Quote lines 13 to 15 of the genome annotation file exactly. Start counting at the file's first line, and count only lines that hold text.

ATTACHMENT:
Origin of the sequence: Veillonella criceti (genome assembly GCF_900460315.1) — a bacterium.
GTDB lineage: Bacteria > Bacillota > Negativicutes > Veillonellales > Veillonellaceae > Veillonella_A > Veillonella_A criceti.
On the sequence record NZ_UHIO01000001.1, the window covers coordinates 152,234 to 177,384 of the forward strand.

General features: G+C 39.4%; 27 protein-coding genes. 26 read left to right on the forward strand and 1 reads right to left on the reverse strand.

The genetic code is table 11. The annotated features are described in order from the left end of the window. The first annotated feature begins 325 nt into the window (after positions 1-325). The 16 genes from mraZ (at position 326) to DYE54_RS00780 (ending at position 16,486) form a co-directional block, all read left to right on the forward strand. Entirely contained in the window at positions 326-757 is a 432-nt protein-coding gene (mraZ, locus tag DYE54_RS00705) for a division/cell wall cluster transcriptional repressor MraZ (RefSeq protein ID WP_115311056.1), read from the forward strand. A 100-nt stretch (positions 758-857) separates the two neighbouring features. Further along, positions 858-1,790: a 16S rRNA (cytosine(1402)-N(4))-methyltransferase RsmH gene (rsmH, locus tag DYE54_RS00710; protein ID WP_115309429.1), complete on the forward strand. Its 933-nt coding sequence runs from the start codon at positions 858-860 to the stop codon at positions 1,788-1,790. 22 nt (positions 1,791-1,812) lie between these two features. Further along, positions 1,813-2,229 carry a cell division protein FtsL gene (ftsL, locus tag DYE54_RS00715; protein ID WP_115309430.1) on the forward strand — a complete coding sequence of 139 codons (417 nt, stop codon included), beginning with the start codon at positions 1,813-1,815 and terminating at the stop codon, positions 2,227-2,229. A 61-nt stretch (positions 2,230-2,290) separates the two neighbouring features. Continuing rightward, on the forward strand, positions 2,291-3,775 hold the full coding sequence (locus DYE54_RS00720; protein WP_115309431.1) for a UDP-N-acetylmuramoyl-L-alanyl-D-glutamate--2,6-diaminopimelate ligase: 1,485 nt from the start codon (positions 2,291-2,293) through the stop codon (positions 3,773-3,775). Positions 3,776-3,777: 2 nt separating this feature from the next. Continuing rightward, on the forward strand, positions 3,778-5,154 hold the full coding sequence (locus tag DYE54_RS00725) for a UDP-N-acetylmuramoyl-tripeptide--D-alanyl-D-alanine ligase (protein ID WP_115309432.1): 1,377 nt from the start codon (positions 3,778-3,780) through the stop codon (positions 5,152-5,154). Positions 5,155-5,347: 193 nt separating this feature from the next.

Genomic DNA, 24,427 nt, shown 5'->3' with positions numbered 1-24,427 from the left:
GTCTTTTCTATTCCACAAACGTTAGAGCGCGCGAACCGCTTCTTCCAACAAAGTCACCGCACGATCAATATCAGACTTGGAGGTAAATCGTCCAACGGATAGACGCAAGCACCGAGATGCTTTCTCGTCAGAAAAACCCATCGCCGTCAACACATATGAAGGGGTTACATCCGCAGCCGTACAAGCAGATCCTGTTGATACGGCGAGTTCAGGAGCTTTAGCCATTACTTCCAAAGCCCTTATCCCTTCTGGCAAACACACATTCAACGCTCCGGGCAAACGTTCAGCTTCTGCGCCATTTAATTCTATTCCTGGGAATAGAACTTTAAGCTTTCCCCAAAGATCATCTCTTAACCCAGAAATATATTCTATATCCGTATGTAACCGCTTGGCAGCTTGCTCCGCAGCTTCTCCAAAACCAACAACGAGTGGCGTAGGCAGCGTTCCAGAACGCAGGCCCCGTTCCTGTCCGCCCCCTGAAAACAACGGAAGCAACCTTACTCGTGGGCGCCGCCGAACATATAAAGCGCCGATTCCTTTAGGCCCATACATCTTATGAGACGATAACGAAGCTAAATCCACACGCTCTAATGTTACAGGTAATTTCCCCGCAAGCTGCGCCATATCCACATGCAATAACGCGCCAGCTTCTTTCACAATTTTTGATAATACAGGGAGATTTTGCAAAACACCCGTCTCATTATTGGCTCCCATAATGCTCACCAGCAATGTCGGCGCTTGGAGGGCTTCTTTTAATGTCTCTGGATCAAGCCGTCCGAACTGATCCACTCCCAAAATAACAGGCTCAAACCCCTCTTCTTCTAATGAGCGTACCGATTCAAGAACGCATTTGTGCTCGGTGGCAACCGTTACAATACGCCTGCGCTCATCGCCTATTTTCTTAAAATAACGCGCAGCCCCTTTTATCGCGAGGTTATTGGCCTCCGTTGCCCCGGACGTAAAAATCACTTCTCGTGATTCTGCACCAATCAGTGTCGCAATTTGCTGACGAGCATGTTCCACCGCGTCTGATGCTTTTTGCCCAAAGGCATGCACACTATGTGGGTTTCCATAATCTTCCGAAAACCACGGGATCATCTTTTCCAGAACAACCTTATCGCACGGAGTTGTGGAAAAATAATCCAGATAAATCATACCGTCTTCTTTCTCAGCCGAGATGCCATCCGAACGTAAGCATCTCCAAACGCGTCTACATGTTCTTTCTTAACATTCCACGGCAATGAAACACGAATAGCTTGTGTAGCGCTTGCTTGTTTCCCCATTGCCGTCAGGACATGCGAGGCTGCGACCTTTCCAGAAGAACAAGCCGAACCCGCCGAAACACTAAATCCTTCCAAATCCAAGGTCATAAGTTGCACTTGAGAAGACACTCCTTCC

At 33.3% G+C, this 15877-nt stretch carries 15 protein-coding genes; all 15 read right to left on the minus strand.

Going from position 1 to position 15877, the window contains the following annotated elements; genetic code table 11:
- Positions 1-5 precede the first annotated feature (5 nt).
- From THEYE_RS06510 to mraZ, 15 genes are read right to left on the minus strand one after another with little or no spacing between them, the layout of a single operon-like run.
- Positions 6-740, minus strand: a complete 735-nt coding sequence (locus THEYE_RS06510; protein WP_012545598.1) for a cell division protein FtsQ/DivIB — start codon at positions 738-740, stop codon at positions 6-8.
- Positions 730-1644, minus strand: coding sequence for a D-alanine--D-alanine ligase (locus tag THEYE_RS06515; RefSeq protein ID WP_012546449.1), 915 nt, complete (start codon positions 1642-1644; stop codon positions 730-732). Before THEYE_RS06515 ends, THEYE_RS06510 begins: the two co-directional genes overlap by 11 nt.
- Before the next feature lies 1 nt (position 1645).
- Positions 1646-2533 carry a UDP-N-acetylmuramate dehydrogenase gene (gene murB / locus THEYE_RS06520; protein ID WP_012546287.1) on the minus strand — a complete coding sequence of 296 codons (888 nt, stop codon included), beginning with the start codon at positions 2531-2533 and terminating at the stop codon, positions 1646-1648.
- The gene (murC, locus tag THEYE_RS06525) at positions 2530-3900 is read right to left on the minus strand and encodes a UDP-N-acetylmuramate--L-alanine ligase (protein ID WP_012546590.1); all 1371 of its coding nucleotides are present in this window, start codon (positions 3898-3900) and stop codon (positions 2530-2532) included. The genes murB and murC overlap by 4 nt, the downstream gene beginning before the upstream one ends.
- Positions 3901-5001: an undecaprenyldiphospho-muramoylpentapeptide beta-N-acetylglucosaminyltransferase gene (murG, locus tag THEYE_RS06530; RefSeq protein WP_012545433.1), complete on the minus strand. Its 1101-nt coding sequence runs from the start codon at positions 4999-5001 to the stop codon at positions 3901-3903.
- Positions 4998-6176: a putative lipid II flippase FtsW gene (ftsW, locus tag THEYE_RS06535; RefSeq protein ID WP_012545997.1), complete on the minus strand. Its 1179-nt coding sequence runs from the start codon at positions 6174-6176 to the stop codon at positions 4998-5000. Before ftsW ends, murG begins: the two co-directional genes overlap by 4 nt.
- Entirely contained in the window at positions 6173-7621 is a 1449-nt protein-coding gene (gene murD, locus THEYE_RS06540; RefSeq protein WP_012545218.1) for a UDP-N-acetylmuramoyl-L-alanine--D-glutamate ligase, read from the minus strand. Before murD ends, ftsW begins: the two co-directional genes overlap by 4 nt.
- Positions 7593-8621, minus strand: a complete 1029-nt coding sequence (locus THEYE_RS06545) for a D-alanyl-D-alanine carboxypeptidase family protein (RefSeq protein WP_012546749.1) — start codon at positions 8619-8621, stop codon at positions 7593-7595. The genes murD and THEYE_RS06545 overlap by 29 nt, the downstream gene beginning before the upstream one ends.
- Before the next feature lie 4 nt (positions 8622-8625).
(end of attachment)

- Positions 730-1644, minus strand: coding sequence for a D-alanine--D-alanine ligase (locus tag THEYE_RS06515; RefSeq protein ID WP_012546449.1), 915 nt, complete (start codon positions 1642-1644; stop codon positions 730-732). Before THEYE_RS06515 ends, THEYE_RS06510 begins: the two co-directional genes overlap by 11 nt.
- Before the next feature lies 1 nt (position 1645).
- Positions 1646-2533 carry a UDP-N-acetylmuramate dehydrogenase gene (gene murB / locus THEYE_RS06520; protein ID WP_012546287.1) on the minus strand — a complete coding sequence of 296 codons (888 nt, stop codon included), beginning with the start codon at positions 2531-2533 and terminating at the stop codon, positions 1646-1648.